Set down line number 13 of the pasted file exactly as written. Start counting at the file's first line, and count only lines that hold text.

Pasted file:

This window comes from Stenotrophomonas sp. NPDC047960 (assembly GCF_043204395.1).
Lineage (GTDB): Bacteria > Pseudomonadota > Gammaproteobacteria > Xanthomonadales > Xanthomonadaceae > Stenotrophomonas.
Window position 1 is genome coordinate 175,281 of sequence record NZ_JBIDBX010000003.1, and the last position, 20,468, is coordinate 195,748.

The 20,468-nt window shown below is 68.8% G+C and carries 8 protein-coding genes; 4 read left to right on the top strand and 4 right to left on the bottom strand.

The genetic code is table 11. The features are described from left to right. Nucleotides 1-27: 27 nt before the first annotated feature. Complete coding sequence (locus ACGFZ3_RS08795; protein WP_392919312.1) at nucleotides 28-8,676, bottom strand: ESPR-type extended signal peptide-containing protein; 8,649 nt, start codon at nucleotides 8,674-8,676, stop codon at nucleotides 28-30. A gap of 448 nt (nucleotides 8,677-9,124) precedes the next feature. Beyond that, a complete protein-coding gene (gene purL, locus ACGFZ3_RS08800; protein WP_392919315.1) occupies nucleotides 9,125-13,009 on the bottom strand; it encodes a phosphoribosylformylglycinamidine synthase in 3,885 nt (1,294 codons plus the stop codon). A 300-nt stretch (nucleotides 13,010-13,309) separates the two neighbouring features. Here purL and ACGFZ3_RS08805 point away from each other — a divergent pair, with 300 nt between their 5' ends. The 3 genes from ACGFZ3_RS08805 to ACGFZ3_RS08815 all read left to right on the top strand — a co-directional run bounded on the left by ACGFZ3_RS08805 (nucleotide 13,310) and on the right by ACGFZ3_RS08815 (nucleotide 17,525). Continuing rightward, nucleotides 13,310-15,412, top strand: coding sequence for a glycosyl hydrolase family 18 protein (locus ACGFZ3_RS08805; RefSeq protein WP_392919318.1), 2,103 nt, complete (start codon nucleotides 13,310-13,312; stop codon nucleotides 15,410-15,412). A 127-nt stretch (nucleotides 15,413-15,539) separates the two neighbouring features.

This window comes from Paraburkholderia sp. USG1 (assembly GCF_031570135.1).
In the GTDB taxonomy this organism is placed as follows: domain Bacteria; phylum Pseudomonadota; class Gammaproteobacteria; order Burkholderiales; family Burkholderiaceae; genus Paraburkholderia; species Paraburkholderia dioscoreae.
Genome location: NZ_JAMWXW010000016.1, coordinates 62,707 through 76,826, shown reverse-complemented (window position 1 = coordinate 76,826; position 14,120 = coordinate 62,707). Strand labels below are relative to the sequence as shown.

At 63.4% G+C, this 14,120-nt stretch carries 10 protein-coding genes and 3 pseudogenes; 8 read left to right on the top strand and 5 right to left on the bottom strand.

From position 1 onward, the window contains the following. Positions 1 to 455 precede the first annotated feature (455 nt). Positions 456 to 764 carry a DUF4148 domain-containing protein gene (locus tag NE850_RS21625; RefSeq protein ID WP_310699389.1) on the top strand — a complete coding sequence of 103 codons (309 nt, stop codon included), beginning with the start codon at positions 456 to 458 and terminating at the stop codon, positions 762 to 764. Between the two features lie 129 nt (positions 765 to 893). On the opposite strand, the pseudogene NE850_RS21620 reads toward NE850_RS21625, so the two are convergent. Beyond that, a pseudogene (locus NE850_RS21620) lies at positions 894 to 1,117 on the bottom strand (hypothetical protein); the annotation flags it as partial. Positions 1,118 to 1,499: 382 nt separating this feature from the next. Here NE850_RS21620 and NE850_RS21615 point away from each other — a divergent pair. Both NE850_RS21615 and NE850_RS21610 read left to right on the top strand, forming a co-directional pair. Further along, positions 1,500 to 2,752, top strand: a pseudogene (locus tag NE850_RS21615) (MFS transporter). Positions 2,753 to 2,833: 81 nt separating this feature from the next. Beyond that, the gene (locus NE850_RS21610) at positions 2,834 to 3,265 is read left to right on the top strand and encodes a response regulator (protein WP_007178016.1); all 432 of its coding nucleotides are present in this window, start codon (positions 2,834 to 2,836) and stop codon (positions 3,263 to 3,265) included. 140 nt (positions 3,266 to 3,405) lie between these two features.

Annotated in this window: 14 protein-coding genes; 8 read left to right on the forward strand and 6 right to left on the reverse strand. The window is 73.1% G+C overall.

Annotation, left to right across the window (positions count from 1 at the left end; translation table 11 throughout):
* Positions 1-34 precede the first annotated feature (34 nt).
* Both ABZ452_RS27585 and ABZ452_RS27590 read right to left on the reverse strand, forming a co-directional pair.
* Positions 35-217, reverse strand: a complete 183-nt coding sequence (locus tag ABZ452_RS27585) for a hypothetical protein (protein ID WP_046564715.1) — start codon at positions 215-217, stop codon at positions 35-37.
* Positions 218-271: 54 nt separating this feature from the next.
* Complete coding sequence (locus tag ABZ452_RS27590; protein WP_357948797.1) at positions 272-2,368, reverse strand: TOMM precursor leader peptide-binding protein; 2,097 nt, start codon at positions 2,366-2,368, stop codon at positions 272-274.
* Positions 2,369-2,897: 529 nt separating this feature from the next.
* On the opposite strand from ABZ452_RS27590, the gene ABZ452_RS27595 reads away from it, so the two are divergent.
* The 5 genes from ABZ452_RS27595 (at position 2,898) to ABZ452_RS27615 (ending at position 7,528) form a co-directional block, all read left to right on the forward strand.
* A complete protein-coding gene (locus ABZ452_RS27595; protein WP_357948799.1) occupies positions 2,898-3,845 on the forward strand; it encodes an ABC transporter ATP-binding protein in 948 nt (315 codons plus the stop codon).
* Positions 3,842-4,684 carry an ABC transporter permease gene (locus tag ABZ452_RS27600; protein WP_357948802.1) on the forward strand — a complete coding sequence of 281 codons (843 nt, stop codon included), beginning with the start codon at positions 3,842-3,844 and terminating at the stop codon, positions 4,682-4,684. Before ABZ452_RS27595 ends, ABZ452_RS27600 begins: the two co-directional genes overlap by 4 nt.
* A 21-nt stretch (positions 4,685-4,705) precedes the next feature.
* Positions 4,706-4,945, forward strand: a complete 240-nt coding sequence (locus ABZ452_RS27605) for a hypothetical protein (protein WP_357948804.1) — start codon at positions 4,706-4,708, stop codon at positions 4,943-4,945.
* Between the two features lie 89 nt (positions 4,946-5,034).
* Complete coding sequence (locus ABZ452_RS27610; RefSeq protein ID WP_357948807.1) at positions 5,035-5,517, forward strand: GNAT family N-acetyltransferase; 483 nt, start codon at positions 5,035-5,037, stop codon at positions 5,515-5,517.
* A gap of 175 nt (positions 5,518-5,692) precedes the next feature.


* Positions 1-34 precede the first annotated feature (34 nt).